Not surprisingly these forward-thinking men and women can often be found leading some the most respected and successful organizations around.

But there are a lot of the other kind of executive as well.

And you know something? As a CEO myself, I totally understand where these guys and gals are coming from.

When I’m wearing my CEO hat, I sympathize with them.

A Single-Minded Focus on Revenue

Senior executives are focused on production and revenue. As far as they’re concerned, BCM is overhead. It’s boring, it’s playing defense, it’s one of the least sexy things there is in business.

Of course, as you know and I know, BCM is vital to making sure that all that glamorous stuff top management really cares about–making and providing products and services, attracting customers, and making money–does not get harmed by a serious negative event that no one has bothered to anticipate or prepare for.

You and I also know that a good BCM program also brings day-in and day-out value to a company by making it more resilient and efficient at performing everyday tasks and handling routine problems.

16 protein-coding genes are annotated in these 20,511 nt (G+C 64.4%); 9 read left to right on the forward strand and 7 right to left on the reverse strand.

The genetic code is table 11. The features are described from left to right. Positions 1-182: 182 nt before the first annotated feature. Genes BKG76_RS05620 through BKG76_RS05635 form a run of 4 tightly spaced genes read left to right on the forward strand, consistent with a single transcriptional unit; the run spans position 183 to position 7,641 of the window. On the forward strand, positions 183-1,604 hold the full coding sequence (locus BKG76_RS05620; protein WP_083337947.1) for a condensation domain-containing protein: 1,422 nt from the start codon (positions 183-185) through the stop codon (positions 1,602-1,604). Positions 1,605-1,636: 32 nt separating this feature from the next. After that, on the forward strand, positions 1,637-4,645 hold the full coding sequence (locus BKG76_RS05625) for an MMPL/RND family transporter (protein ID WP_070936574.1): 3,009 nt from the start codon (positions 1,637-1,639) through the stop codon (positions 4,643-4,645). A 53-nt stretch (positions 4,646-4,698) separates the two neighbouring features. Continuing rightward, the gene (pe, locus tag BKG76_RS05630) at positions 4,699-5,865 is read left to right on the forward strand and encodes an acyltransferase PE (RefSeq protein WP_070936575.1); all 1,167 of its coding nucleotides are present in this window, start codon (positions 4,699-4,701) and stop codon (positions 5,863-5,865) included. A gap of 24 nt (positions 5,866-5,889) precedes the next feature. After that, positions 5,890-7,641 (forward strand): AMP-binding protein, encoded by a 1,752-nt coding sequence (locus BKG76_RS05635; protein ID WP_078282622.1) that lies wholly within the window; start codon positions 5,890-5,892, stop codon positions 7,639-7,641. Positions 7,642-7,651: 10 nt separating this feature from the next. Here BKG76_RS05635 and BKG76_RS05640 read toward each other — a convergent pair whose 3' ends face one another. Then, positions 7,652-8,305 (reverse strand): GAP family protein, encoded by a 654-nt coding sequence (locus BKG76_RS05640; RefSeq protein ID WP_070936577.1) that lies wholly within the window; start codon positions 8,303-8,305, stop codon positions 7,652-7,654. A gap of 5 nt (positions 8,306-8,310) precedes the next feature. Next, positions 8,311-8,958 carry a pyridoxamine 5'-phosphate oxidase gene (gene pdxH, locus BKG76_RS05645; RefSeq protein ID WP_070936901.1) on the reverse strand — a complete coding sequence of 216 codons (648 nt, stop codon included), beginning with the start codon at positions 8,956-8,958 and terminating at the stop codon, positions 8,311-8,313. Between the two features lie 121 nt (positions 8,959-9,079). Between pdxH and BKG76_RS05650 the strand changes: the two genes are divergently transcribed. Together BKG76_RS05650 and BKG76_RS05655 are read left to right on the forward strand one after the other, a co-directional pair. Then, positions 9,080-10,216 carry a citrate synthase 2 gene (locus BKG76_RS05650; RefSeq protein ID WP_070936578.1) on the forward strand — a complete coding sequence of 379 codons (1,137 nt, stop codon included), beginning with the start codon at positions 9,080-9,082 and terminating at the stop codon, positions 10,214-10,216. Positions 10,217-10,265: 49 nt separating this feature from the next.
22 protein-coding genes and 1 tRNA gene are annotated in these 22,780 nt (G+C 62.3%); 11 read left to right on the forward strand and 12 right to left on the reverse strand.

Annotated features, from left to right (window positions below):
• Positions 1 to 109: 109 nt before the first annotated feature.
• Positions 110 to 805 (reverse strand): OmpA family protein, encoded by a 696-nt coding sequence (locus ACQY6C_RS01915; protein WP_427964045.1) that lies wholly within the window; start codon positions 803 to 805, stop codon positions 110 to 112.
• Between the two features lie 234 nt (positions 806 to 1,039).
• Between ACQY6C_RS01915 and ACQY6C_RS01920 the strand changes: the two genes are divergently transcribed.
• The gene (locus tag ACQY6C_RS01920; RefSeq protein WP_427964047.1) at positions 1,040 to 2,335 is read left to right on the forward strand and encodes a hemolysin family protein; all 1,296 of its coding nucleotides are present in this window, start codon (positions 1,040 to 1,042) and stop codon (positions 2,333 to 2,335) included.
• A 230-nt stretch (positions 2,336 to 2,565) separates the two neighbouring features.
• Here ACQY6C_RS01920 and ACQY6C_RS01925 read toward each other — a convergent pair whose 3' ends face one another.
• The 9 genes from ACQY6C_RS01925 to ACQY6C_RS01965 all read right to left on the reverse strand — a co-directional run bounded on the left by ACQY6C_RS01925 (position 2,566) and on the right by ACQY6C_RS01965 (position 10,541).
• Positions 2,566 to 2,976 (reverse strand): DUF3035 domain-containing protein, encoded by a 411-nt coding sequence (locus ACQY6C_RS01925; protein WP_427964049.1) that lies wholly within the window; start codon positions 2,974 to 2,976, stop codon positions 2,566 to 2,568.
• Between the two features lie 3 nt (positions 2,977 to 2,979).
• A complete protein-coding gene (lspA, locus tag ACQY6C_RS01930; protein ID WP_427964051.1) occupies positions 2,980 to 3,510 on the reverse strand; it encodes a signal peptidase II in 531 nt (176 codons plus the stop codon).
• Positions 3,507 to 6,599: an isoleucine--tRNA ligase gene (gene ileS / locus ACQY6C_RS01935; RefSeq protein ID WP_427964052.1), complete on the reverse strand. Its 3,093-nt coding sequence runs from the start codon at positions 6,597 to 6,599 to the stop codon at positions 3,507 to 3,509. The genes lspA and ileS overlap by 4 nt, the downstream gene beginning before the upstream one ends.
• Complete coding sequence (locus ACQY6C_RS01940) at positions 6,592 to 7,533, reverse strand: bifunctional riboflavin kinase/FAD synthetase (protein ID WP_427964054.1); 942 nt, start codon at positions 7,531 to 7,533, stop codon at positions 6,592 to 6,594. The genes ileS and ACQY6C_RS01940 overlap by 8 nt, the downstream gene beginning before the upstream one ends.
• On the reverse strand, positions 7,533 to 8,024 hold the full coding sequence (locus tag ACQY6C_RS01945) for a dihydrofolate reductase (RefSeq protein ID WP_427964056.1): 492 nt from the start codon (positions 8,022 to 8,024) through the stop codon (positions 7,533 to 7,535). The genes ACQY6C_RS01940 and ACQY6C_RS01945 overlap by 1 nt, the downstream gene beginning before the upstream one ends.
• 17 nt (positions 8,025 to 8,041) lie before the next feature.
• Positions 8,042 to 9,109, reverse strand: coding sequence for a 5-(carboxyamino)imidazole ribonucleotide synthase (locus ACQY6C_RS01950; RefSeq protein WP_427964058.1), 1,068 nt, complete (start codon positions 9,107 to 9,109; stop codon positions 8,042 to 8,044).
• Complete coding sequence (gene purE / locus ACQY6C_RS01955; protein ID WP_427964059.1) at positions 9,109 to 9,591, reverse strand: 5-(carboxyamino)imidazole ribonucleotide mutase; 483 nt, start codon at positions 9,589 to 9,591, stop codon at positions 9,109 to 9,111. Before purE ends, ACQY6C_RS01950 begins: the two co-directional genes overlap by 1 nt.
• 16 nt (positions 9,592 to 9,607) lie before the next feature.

How Staff Should Respond to Executives Who are Indifferent to BCM

Given this situation, what should the conscientious BCM professional do?

The first thing I can tell you is, help is on the way.

I should specify what I mean by help.

Thanks to the COVID pandemic and other developments, more and more companies are requiring that the suppliers they depend on have robust business continuity programs—and be able to prove it.

When a major customer tells the senior execs that unless they beef up their BCM program, the customer will be taking their business elsewhere, it can do more to spark an interest in BCM than any hundred gloomy presentations by the in-house BCM staff.